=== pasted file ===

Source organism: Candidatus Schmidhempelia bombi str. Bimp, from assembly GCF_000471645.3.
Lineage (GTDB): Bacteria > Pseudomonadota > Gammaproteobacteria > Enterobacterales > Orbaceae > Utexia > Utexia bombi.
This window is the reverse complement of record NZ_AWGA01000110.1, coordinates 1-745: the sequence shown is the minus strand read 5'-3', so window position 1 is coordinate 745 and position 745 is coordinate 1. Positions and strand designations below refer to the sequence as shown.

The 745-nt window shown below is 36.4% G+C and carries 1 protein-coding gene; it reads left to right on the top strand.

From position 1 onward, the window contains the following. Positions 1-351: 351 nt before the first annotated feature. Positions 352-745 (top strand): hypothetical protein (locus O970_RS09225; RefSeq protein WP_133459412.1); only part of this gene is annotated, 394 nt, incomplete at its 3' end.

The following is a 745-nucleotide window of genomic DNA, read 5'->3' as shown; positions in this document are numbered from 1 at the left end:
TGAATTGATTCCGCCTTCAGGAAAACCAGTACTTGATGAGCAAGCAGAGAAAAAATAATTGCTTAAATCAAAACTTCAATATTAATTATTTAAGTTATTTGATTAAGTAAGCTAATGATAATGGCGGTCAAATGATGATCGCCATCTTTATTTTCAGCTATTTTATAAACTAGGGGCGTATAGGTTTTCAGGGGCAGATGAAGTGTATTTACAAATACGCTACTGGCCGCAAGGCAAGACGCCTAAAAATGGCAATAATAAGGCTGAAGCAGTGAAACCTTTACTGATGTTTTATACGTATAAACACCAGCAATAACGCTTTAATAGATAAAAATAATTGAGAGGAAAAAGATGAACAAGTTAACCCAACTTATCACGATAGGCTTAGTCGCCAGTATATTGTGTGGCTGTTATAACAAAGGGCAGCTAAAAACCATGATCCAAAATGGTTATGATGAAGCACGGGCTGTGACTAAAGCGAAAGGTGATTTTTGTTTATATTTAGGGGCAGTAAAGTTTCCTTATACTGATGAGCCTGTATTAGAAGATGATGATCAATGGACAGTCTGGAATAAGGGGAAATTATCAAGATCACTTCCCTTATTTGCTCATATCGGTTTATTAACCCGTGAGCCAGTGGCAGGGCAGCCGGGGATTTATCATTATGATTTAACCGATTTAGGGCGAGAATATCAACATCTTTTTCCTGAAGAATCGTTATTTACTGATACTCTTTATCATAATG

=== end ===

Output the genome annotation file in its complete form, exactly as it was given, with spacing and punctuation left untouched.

Source organism: Candidatus Schmidhempelia bombi str. Bimp, from assembly GCF_000471645.3.
Lineage (GTDB): Bacteria > Pseudomonadota > Gammaproteobacteria > Enterobacterales > Orbaceae > Utexia > Utexia bombi.
This window is the reverse complement of record NZ_AWGA01000110.1, coordinates 1-745: the sequence shown is the minus strand read 5'-3', so window position 1 is coordinate 745 and position 745 is coordinate 1. Positions and strand designations below refer to the sequence as shown.

The 745-nt window shown below is 36.4% G+C and carries 1 protein-coding gene; it reads left to right on the top strand.

From position 1 onward, the window contains the following. Positions 1-351: 351 nt before the first annotated feature. Positions 352-745 (top strand): hypothetical protein (locus O970_RS09225; RefSeq protein WP_133459412.1); only part of this gene is annotated, 394 nt, incomplete at its 3' end.

The following is a 745-nucleotide window of genomic DNA, read 5'->3' as shown; positions in this document are numbered from 1 at the left end:
TGAATTGATTCCGCCTTCAGGAAAACCAGTACTTGATGAGCAAGCAGAGAAAAAATAATTGCTTAAATCAAAACTTCAATATTAATTATTTAAGTTATTTGATTAAGTAAGCTAATGATAATGGCGGTCAAATGATGATCGCCATCTTTATTTTCAGCTATTTTATAAACTAGGGGCGTATAGGTTTTCAGGGGCAGATGAAGTGTATTTACAAATACGCTACTGGCCGCAAGGCAAGACGCCTAAAAATGGCAATAATAAGGCTGAAGCAGTGAAACCTTTACTGATGTTTTATACGTATAAACACCAGCAATAACGCTTTAATAGATAAAAATAATTGAGAGGAAAAAGATGAACAAGTTAACCCAACTTATCACGATAGGCTTAGTCGCCAGTATATTGTGTGGCTGTTATAACAAAGGGCAGCTAAAAACCATGATCCAAAATGGTTATGATGAAGCACGGGCTGTGACTAAAGCGAAAGGTGATTTTTGTTTATATTTAGGGGCAGTAAAGTTTCCTTATACTGATGAGCCTGTATTAGAAGATGATGATCAATGGACAGTCTGGAATAAGGGGAAATTATCAAGATCACTTCCCTTATTTGCTCATATCGGTTTATTAACCCGTGAGCCAGTGGCAGGGCAGCCGGGGATTTATCATTATGATTTAACCGATTTAGGGCGAGAATATCAACATCTTTTTCCTGAAGAATCGTTATTTACTGATACTCTTTATCATAATG